“You can’t say someone is disqualified from running for office because they are running a nonprofit,” he said. “She’s worked there 20 years, and Laurie is a presence and a force of nature in that field. … If it got to the point where I felt she was exploiting that, I would have had a conversation with her.”

“I am Center for Victims,” MacDonald said. “I've dedicated my life to this project, and you can't separate me from it. It's who I am.

“There’s nothing wrong with using your office so that people know where you are,” she said. “Don't you want victims to come and see us?”

Rago wrote to PCADV last month that “any use of the [Center’s] building by her for her campaign would require a rental fee … which was done,” and that the campaign was run from the South Side co-working space CoHatch.

“Ms. MacDonald’s final campaign finance report is not yet published but will be available to the public,” he wrote in that correspondence.

PCADV declined to discuss Rago’s reply. But financial information on MacDonald’s campaign has been long in coming: MacDonald did not file a federal campaign finance report until June 10 — nearly two months after a mid-April deadline.

That report makes no mention of a rental fee, nor of rent payments to CoHatch. MacDonald ascribed that to the difficulty of compiling and uploading FEC reports, and she said she would file an amended report in the future. She also provided a receipt showing a partial payment to CoHatch and a $100 check for “Room rental” paid by MacDonald to the Center.

Those expenses were included in a separate report MacDonald filed earlier with the state elections office — which does not oversee financial activity by candidates for federal office — and sent last month to WESA. That form shows her paying the $100 fee, as well as $2,500 for the CoHatch space.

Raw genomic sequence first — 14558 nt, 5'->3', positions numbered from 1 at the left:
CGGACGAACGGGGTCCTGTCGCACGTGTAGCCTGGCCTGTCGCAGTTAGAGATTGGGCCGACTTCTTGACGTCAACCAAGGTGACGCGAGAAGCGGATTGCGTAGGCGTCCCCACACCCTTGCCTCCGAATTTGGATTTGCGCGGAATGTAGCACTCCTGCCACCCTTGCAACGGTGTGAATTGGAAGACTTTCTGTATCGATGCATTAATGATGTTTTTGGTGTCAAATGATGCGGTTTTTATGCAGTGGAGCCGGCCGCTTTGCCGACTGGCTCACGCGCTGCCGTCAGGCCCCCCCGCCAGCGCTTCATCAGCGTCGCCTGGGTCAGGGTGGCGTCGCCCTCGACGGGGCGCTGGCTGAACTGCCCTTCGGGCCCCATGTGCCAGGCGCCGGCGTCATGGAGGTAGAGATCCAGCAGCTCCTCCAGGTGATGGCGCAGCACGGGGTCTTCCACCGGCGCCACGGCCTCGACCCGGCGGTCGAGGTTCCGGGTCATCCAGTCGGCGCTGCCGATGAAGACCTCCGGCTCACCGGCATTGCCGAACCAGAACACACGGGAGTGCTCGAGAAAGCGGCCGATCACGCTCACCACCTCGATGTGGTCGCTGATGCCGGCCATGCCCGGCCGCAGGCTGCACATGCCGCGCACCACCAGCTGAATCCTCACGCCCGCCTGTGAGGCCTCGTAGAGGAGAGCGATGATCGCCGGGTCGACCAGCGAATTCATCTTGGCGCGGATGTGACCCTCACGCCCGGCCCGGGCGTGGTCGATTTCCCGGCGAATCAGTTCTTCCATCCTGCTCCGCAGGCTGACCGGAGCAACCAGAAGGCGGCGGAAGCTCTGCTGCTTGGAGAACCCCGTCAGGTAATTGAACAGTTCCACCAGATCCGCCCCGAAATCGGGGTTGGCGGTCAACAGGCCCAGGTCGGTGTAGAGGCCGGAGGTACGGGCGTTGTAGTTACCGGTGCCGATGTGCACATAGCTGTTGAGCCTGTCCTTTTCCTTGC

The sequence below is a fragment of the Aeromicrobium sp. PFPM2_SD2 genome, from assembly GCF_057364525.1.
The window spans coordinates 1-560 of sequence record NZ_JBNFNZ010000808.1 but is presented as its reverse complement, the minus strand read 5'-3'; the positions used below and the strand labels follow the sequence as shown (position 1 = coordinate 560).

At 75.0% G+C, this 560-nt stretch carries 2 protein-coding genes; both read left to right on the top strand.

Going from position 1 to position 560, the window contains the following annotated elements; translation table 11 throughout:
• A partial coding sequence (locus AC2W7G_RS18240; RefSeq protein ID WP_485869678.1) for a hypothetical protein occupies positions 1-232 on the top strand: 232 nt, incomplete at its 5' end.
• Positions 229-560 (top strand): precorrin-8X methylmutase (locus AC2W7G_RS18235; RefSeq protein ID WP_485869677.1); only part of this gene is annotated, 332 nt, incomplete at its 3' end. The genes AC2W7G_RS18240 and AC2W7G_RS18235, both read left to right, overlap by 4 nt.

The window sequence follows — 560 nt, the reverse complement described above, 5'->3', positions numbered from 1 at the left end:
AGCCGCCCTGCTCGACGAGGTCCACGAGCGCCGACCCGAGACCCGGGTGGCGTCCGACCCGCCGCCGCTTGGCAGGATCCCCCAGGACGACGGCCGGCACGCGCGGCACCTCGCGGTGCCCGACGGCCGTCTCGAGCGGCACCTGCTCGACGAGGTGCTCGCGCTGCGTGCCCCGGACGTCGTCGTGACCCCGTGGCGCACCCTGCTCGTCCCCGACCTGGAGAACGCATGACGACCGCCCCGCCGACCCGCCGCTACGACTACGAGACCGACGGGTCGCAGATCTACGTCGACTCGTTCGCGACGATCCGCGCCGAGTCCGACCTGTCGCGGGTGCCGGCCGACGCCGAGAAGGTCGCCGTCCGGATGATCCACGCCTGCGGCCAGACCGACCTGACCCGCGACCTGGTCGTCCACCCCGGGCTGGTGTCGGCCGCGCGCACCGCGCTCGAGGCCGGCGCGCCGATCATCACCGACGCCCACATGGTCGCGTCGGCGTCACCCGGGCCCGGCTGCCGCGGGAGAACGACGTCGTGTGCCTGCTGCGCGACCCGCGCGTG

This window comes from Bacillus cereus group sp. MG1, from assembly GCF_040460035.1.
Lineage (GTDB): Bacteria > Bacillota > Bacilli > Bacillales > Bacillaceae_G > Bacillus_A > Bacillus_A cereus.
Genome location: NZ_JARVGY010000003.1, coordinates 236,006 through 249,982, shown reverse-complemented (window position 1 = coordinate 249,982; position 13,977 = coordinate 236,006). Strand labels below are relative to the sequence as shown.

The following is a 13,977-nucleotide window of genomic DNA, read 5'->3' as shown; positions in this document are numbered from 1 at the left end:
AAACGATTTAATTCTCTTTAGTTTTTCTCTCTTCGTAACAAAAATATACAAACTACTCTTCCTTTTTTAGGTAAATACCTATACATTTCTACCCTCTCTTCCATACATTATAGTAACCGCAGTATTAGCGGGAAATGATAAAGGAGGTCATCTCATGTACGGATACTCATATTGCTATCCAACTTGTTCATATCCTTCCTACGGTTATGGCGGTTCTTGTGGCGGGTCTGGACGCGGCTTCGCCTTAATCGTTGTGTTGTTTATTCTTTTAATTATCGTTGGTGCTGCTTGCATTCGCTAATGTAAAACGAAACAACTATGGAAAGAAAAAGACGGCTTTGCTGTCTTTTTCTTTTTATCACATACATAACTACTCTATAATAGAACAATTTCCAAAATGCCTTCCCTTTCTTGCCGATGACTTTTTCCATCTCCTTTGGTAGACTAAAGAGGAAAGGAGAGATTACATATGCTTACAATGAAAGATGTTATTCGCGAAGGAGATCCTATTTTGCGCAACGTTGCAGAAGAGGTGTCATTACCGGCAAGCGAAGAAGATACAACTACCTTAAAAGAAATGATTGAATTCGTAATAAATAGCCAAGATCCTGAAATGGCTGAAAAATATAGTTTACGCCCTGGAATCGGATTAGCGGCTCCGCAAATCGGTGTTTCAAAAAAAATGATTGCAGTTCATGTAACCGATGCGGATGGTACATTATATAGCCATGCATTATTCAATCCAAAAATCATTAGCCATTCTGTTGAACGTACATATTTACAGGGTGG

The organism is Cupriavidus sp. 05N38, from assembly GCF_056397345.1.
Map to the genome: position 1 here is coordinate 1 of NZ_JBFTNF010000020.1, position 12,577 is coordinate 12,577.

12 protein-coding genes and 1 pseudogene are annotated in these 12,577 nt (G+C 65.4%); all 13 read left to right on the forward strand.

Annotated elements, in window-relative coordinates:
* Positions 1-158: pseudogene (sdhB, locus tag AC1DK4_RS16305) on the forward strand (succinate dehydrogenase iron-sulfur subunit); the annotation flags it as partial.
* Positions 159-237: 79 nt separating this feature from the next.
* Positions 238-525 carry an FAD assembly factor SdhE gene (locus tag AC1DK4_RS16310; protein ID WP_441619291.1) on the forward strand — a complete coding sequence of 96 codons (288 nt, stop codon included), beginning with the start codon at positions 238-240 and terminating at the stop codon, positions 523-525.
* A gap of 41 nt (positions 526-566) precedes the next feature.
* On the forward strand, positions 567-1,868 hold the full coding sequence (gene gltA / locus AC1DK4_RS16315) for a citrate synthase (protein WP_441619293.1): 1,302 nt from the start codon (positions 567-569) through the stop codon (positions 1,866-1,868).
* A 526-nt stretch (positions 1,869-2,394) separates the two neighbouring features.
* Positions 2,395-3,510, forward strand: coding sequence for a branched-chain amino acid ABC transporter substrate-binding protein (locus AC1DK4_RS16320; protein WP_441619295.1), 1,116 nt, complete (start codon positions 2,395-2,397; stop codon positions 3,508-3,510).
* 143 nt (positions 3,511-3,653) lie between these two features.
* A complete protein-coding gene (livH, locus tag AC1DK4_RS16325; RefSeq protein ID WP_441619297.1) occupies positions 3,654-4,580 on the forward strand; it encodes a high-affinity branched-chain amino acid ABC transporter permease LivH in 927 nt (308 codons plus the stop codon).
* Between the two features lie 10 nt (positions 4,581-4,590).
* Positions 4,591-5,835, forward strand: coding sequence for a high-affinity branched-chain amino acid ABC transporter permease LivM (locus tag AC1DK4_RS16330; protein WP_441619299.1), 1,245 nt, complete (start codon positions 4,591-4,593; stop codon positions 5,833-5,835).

The two reports also include a different accounting of contributions, debts owed, and other expenses. MacDonald attributed some mistakes to “bad math on my part,” but she said in general the controversy was “trying to make a mountain out of a molehill."

Both reports say the campaign owes $10,000 to Flo Communications, a public relations firm that MacDonald said the Center itself might hire.

“I thought she did such a good job I want to hire her,” she said of Flo Communications CEO Yvonne Bailey. Asked whether it would blur boundaries for the charity she runs to hire a firm to which her campaign owes money, MacDonald said, “We’ll address that if it happens.”

‘3,000 ways to get out of it’

PCADV’s letter also warned that, based on campaign materials that showed MacDonald and Center staff together, campaign activities may have taken place “at least in part from the office during normal work hours.” That could mean they may have been “utilizing resources,” including MacDonald’s own salary, “for purposes other than the grant objectives.”

MacDonald said staff who appeared in photos shot for the campaign did so voluntarily: “I gave them 3,000 ways to get out of it if they wanted to.” Her campaign finance report shows a $500 donation from a part-time Center employee: MacDonald describes him as a longstanding personal friend. And MacDonald acknowledged the Center’s director of operations, Stephanie Fox, helped with some campaign work.

“She would be furious if I didn’t let her participate,” MacDonald said of Fox, who herself once ran for state legislature.

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Fox said she had no comment at this time.

Employees of a charity are allowed to volunteer on behalf of a colleague’s run for office. But the Alliance for Justice, which assists nonprofit organizations that engage in advocacy, urges that charities “be careful that the organization is not pressuring any other employee.”

In an email to staff sent just before her Jan. 9 campaign kickoff, MacDonald invited employees to “attend if you would like to, but this is not mandatory by any means.” And she and Rago say that if MacDonald had won the primary, she would have taken a leave of absence through the general election.